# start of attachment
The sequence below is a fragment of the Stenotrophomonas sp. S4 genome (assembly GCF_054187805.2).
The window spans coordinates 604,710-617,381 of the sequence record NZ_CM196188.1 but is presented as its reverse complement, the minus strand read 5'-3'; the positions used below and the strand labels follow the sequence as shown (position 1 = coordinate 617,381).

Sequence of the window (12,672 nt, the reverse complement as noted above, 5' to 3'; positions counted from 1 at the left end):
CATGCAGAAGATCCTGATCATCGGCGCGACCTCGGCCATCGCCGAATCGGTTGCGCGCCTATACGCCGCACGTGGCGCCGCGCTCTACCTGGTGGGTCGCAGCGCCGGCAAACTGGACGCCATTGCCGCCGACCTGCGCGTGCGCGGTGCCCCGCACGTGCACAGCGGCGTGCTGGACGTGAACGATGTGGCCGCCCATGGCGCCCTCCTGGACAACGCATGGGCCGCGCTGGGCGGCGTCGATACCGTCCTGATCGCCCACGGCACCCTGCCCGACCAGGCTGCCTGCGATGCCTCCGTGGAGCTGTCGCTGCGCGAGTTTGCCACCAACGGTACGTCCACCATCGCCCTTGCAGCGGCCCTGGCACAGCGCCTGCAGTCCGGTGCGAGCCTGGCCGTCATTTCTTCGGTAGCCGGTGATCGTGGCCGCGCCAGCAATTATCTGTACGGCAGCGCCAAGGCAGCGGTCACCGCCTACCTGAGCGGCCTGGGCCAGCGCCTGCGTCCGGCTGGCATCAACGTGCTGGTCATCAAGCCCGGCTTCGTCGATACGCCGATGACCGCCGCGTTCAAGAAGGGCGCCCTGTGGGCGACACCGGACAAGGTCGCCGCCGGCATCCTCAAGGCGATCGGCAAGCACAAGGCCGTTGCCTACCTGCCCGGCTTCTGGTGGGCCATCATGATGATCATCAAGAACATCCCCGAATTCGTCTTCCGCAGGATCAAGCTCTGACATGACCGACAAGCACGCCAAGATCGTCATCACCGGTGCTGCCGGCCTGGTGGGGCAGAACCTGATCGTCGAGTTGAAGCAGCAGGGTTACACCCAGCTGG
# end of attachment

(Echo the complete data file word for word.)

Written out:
The sequence below is a fragment of the Stenotrophomonas sp. S4 genome (assembly GCF_054187805.2).
The window spans coordinates 604,710-617,381 of the sequence record NZ_CM196188.1 but is presented as its reverse complement, the minus strand read 5'-3'; the positions used below and the strand labels follow the sequence as shown (position 1 = coordinate 617,381).

Sequence of the window (12,672 nt, the reverse complement as noted above, 5' to 3'; positions counted from 1 at the left end):
CATGCAGAAGATCCTGATCATCGGCGCGACCTCGGCCATCGCCGAATCGGTTGCGCGCCTATACGCCGCACGTGGCGCCGCGCTCTACCTGGTGGGTCGCAGCGCCGGCAAACTGGACGCCATTGCCGCCGACCTGCGCGTGCGCGGTGCCCCGCACGTGCACAGCGGCGTGCTGGACGTGAACGATGTGGCCGCCCATGGCGCCCTCCTGGACAACGCATGGGCCGCGCTGGGCGGCGTCGATACCGTCCTGATCGCCCACGGCACCCTGCCCGACCAGGCTGCCTGCGATGCCTCCGTGGAGCTGTCGCTGCGCGAGTTTGCCACCAACGGTACGTCCACCATCGCCCTTGCAGCGGCCCTGGCACAGCGCCTGCAGTCCGGTGCGAGCCTGGCCGTCATTTCTTCGGTAGCCGGTGATCGTGGCCGCGCCAGCAATTATCTGTACGGCAGCGCCAAGGCAGCGGTCACCGCCTACCTGAGCGGCCTGGGCCAGCGCCTGCGTCCGGCTGGCATCAACGTGCTGGTCATCAAGCCCGGCTTCGTCGATACGCCGATGACCGCCGCGTTCAAGAAGGGCGCCCTGTGGGCGACACCGGACAAGGTCGCCGCCGGCATCCTCAAGGCGATCGGCAAGCACAAGGCCGTTGCCTACCTGCCCGGCTTCTGGTGGGCCATCATGATGATCATCAAGAACATCCCCGAATTCGTCTTCCGCAGGATCAAGCTCTGACATGACCGACAAGCACGCCAAGATCGTCATCACCGGTGCTGCCGGCCTGGTGGGGCAGAACCTGATCGTCGAGTTGAAGCAGCAGGGTTACACCCAGCTGG